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The battle against diabetes


When you have Diabetes, you will find that your blood glucose level is very high and needs treatment immediately. Diabetes occurs when people have too much glucose (sugar) in their blood; this is usually because of a poor diet and weight. Glucose is what gives us our energy so it is needed, but too much can be dangerous and life changing.

According to The Diabetes Research Institute, worldwide, it afflicts more than 422 million people. Our body releases insulin to help the glucose enter our blood to then enter our cells. If you have diabetes, this system does not work meaning your pancreas no longer sense when glucose has entered your bloodstream and has not released the right amount of insulin. Diabetes is a serious, lifelong condition that comes in two forms:

Type 1 –  When you have this form, it means that your body can’t make any insulin at all. People with Type 1 diabetes are given insulin regularly to maintain their levels. The amount of insulin prescribed is based on food intake, exercise, stress, emotions and general health.

Type 2 – When you have this form, your body either can’t produce enough insulin or it doesn’t work effectively. According to NHS, this is far more common than type 1. In the UK, around 90% of all adults with diabetes have type 2. Although your body may not effectively produce insulin, suffers will not be dependent on insulin. Instead, treatment will focus on their diet and exercise.

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The Affect on Your Body…

After having diabetes for a long period of time, it can start to have an effect on your body. Those who continue to have high glucose levels in their blood may experience damage to their:

  • Heart- diabetes doubles your risk of heart disease and stroke
  • Eyes (diabetic eye disease, cataract, glaucoma and retinal damage)
  • Kidneys — the ability to filter waste products from your blood
  • Reproductive system — if you are pregnant and develop gestational diabetes you are at risk of high blood pressure. It is important for women that are pregnant to keep an eye out for preeclampsia and eclampsia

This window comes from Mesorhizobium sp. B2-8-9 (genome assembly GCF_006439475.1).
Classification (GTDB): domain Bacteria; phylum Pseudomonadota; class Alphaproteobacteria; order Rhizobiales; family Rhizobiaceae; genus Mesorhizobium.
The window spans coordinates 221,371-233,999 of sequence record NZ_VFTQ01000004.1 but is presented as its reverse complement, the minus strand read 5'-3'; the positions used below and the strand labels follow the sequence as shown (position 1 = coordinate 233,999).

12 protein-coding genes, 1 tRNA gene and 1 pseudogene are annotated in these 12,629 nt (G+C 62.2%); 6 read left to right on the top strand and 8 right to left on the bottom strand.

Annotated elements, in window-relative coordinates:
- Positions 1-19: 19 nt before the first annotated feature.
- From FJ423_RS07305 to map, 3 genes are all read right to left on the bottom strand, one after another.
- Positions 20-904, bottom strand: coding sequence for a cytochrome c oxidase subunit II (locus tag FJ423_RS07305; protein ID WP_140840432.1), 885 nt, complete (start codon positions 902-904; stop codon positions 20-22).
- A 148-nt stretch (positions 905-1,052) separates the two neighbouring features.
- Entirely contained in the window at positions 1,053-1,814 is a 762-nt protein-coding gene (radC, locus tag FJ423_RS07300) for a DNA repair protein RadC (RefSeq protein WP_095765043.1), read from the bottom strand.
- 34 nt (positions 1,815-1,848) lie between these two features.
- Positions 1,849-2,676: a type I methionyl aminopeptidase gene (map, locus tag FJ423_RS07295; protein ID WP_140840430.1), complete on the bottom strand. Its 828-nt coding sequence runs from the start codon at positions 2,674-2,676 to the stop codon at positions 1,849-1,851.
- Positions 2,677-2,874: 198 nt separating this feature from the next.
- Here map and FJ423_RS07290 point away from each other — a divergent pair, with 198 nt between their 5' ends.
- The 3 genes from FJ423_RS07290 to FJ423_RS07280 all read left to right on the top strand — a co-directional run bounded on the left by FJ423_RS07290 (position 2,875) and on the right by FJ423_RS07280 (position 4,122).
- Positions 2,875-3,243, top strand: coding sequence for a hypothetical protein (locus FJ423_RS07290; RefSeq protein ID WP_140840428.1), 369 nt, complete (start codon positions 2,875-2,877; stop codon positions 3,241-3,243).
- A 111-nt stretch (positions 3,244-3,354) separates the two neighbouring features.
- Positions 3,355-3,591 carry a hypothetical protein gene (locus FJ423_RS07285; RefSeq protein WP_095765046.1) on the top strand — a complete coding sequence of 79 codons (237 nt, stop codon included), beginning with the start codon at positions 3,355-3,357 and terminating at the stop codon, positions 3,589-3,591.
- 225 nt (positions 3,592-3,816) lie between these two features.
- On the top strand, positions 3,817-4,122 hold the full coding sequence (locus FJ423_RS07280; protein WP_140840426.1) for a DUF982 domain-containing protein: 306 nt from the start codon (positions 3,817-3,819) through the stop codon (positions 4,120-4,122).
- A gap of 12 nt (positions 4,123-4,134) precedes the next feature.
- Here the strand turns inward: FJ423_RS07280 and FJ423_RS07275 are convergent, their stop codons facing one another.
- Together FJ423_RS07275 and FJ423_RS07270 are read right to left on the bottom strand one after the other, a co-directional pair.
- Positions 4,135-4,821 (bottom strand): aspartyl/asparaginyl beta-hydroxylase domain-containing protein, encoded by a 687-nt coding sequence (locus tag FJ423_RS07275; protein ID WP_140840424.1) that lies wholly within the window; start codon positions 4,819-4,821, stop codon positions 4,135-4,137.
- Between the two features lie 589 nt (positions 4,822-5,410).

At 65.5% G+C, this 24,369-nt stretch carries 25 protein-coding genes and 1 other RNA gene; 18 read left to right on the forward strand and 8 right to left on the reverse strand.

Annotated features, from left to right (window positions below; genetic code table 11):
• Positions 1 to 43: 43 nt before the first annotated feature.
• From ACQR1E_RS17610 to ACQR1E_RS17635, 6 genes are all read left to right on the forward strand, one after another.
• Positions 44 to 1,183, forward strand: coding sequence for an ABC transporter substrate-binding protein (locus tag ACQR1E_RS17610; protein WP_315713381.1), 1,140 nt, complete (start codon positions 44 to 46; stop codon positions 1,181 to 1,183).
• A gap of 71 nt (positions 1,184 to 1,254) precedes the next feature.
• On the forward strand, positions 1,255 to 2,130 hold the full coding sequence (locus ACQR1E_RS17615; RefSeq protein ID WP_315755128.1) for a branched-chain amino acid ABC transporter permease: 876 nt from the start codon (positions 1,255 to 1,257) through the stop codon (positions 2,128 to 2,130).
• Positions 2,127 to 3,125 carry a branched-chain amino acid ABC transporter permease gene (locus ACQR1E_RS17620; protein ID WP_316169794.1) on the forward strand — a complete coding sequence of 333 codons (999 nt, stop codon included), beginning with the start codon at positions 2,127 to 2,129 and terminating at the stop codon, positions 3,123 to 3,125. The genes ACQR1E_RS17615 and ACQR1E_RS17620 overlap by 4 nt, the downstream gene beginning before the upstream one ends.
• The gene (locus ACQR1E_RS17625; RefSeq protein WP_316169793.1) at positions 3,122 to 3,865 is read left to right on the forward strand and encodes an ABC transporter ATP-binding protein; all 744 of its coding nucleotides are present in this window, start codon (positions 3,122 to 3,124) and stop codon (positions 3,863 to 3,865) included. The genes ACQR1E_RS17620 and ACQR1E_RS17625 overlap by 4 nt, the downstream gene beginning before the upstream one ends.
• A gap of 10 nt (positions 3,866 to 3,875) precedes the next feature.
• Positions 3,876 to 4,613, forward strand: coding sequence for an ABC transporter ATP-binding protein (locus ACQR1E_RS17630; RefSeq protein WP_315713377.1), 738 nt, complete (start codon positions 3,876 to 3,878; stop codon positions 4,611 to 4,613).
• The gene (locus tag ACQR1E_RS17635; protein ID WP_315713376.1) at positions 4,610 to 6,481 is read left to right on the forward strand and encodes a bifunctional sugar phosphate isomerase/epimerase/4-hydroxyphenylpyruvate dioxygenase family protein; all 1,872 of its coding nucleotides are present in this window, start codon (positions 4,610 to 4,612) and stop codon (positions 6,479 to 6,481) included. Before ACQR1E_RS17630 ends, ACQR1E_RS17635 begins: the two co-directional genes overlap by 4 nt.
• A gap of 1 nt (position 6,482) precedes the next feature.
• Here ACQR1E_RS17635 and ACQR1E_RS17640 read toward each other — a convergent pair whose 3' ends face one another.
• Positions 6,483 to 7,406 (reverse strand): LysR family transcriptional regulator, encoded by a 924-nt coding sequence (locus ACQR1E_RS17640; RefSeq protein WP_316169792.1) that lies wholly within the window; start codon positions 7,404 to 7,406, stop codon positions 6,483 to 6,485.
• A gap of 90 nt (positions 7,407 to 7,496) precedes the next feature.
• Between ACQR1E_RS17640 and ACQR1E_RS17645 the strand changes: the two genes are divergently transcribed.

• Circulation — diabetes are at risk of developing high blood pressure which puts a further strain on your heart.

If your pancreas produces little or no insulin, even when your body can’t use it, alternate hormones are used to turn fat into energy. This can be dangerous for your body as it meant that high levels of toxic chemicals are now in your body. These can include:

  • Acids
  • Ketone Bodies — which can leads to a condition known as Diabetic Ketoacidosis

Controlling the Disease

As soon as you are diagnosed with diabetes, you should take steps to educate yourself about the disease and find out what you can do to control it.
If you have been diagnosed with diabetes, you will need to start eating healthier and increase your levels of exercise. Additionally, diabetics should be carrying out regular blood tests to ensure that their glucose levels are staying balanced and are not accelerating.

According to Healthy Line, foods to consider are:

  • Fatty Fish such as Salmon, Sardine and Mackerel are great sources of Omega-3
  • Greens — these are low in carbs meaning your blood sugar levels will stay low. Vegetables such as Spinach and Kale contain several types of vitamins and minerals
  • Eggs — regular egg consumption can reduce your heart disease risk in

If you take care and start controlling your diabetes, you will find that you will have more energy, be less tired and thirsty, have fewer skin or bladder infections and will generally heal better. The better you control your blood sugar levels, the less likely you are to develop serious conditions, most importantly in the early stages of your diagnosis.

About Our London Eye Clinic Experts

Meet the My-iClinic founders, Mr John Bolger and Ms Bola Odufuwa. Two consultant eye surgeons who made it their life goal to make your life better.

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Bola Odufuwa-Bolger

Consultant Ophthalmologist
Clinic Director

Bola Odufuwa is a consultant ophthalmologist at The Royal Free Hospital and My-iClinic. Her specialities include cataract, glaucoma, paediatric, and laser refractive surgery. Bola has had extensive training at Moorfields Eye Hospital, London, where she gained expertise in the management of various eye conditions.

Bola Odufuwa’s special interests include optimal refractive outcomes following cataract surgery, non-penetrating glaucoma surgery, and assessment eyesight in children with special needs: particularly dyslexia and autism.

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Mr John Bolger

Consultant Ophthalmologist
Clinic Director

John Bolger is a Consultant Ophthalmologist and Clinic Director at My-iClinic. His specialities include ophthalmology, laser refractive surgery (SMILE, Presbyond, LASIK, PRK, PTK), refractive lens exchange (RLE), cataract surgery, glaucoma treatment and macular degeneration.

Over the course of his career, John Bolger has carried out over 35,000 cataract operations, 20 of which were for eye surgeons. He has also taught over 1500 young ophthalmologists worldwide as they begin their surgical careers.